Q: Why you only use cosine for scalar product?

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Normally you use sine theta with the cross product and cos theta with the vector product, so that the cross product of parallel vectors is zero while the dot product of vectors at right angles is zero.

Dot Products in Physics denote scalar results fmo vector products, e.g Work = F.D = FDCos(FD) a scalar result from the dot product of two vectors, F Force and D Displacement.

Use the appropriate sine or cosine ratio.

cosine = adjacent/hypotenuse. It can be used as other trig functions can.

use the inverse sine or cosine or tangent

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Some Physics definitions ignore the real world of Nature. Forces and distances are four dimensional including real and vector quantities. Work is defined as the scalar product of two vectors and ignores the scalar cross distances and vector cross products..Gravity is a scalar force and gravitatinal potential energy is mgh where mg is a scalar force and h is a scalar distance. This is not called work because it is not the scalar product of two vectors.Nature and Physics involves scalar and vector quantities, in other words Quaternion quantities. The Quaternion product of force and distance is:(f + F)(d + D) = (fd - F.D) + (fD + dF + FxD).Physics only defines work as F.D and ignores the other 'work' including Torque,FxD.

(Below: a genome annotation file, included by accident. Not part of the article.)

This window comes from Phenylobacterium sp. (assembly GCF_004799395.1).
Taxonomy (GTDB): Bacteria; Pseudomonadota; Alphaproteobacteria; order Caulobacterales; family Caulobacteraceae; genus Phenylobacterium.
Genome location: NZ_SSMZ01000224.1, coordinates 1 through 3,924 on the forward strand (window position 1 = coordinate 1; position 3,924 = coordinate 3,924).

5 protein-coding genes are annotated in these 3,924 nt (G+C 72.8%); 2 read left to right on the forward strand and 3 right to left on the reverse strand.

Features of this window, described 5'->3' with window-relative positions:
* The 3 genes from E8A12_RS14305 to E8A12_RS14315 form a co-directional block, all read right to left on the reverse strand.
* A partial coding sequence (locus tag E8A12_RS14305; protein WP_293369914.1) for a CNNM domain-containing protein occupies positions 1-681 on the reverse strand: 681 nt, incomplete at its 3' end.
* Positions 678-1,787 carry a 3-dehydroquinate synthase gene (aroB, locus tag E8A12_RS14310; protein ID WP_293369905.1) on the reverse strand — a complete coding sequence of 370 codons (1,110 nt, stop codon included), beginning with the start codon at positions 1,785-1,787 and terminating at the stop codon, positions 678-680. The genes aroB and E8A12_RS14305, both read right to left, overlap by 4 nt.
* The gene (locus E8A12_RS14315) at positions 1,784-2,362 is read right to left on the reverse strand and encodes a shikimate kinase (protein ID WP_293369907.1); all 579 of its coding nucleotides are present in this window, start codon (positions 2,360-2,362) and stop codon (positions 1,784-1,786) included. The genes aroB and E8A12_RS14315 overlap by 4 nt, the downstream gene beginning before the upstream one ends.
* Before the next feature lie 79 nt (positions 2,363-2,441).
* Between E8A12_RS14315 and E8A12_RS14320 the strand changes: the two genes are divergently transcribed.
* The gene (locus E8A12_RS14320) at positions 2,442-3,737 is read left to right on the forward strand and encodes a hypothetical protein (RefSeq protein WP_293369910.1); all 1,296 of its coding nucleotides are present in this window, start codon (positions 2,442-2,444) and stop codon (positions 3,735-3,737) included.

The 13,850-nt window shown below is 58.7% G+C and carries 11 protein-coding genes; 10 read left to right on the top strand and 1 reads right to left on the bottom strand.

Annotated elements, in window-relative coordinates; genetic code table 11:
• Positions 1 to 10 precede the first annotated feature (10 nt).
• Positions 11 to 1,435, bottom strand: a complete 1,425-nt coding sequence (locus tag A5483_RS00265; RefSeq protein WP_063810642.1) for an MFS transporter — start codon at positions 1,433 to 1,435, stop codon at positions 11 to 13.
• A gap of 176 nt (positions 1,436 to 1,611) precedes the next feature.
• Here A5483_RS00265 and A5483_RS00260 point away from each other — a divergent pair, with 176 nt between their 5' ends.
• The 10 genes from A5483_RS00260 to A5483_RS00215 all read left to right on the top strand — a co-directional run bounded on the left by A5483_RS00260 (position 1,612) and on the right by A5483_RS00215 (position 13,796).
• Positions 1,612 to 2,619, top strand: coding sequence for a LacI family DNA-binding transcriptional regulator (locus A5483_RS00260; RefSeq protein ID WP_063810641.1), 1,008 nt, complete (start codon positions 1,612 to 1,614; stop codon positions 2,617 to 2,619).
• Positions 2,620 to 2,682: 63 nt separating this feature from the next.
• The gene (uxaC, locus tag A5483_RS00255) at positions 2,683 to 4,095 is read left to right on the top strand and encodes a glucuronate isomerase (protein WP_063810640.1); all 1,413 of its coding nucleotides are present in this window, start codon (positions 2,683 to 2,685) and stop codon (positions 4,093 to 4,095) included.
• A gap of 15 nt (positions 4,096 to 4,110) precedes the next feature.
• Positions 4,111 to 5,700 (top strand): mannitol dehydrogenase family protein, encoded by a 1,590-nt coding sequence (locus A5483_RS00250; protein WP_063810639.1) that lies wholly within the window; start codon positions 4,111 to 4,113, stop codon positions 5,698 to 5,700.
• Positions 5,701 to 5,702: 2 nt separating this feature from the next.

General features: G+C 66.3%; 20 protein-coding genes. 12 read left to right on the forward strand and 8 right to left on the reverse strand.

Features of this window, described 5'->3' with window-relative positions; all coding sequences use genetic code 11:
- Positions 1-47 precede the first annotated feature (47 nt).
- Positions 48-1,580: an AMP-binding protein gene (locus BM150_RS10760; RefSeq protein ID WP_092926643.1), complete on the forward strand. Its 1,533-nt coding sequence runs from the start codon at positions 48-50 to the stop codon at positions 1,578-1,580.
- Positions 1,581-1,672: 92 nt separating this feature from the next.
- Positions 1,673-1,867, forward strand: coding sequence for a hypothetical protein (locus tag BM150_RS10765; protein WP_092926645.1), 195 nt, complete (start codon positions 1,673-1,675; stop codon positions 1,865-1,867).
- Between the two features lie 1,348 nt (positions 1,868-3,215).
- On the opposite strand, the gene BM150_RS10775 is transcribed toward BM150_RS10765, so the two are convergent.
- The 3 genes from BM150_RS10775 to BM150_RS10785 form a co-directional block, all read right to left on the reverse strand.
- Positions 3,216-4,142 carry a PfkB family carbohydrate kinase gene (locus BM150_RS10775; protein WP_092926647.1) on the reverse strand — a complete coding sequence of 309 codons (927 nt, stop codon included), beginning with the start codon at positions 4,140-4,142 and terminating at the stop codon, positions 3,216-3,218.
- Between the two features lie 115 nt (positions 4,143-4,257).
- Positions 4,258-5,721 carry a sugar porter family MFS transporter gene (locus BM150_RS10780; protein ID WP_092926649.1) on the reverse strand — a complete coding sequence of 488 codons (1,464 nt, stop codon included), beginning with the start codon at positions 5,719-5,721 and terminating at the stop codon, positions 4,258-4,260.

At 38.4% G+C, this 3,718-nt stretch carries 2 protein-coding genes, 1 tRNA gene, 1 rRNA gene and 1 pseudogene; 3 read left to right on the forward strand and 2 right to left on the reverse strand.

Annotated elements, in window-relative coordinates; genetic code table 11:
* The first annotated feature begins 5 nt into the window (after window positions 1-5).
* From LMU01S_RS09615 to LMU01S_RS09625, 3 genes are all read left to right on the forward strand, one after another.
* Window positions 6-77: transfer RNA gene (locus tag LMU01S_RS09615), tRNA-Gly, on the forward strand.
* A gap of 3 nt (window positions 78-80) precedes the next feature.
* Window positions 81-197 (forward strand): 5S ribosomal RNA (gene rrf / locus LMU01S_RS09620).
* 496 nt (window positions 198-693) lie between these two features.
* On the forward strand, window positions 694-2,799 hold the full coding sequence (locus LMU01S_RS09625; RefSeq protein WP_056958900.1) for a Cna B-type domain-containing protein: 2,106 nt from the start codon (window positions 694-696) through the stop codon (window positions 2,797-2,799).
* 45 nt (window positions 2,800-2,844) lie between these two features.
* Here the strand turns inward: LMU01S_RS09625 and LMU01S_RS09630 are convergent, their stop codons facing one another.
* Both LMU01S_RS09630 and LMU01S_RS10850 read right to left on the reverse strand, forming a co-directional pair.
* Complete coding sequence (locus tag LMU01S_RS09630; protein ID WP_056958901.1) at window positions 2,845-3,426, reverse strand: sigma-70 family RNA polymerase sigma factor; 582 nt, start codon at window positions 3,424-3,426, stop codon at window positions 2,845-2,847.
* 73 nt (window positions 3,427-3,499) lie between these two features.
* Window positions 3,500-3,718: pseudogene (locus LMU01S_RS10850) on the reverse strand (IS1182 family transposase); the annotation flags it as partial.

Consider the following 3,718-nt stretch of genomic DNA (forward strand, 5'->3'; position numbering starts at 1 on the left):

Normally you use sine theta with the cross product and cos theta with the vector product, so that the cross product of parallel vectors is zero while the dot product of vectors at right angles is zero.

In physics, a scalar is a quantity that has only magnitude, without a direction. For example, temperature is a scalar quantity because it only has a value (e.g., 25 degrees) without needing a direction.

pen0r

Dot Products in Physics denote scalar results fmo vector products, e.g Work = F.D = FDCos(FD) a scalar result from the dot product of two vectors, F Force and D Displacement.

Use the appropriate sine or cosine ratio.

cosine = adjacent/hypotenuse. It can be used as other trig functions can.

use the inverse sine or cosine or tangent

To multiply two vectors in 3D, you can use the dot product or the cross product. The dot product results in a scalar quantity, while the cross product produces a new vector that is perpendicular to the original two vectors.

If you do not know only a side length you cannot. If you know all three side lengths then you can use the cosine rule. You can continue using the cosine rule for the other two angles but, once you have one angle, it is simpler to use the sine rule.

It depends on what information you have. If you have only the lengths of the three sides, you would need to use the cosine rule.

Trigonometry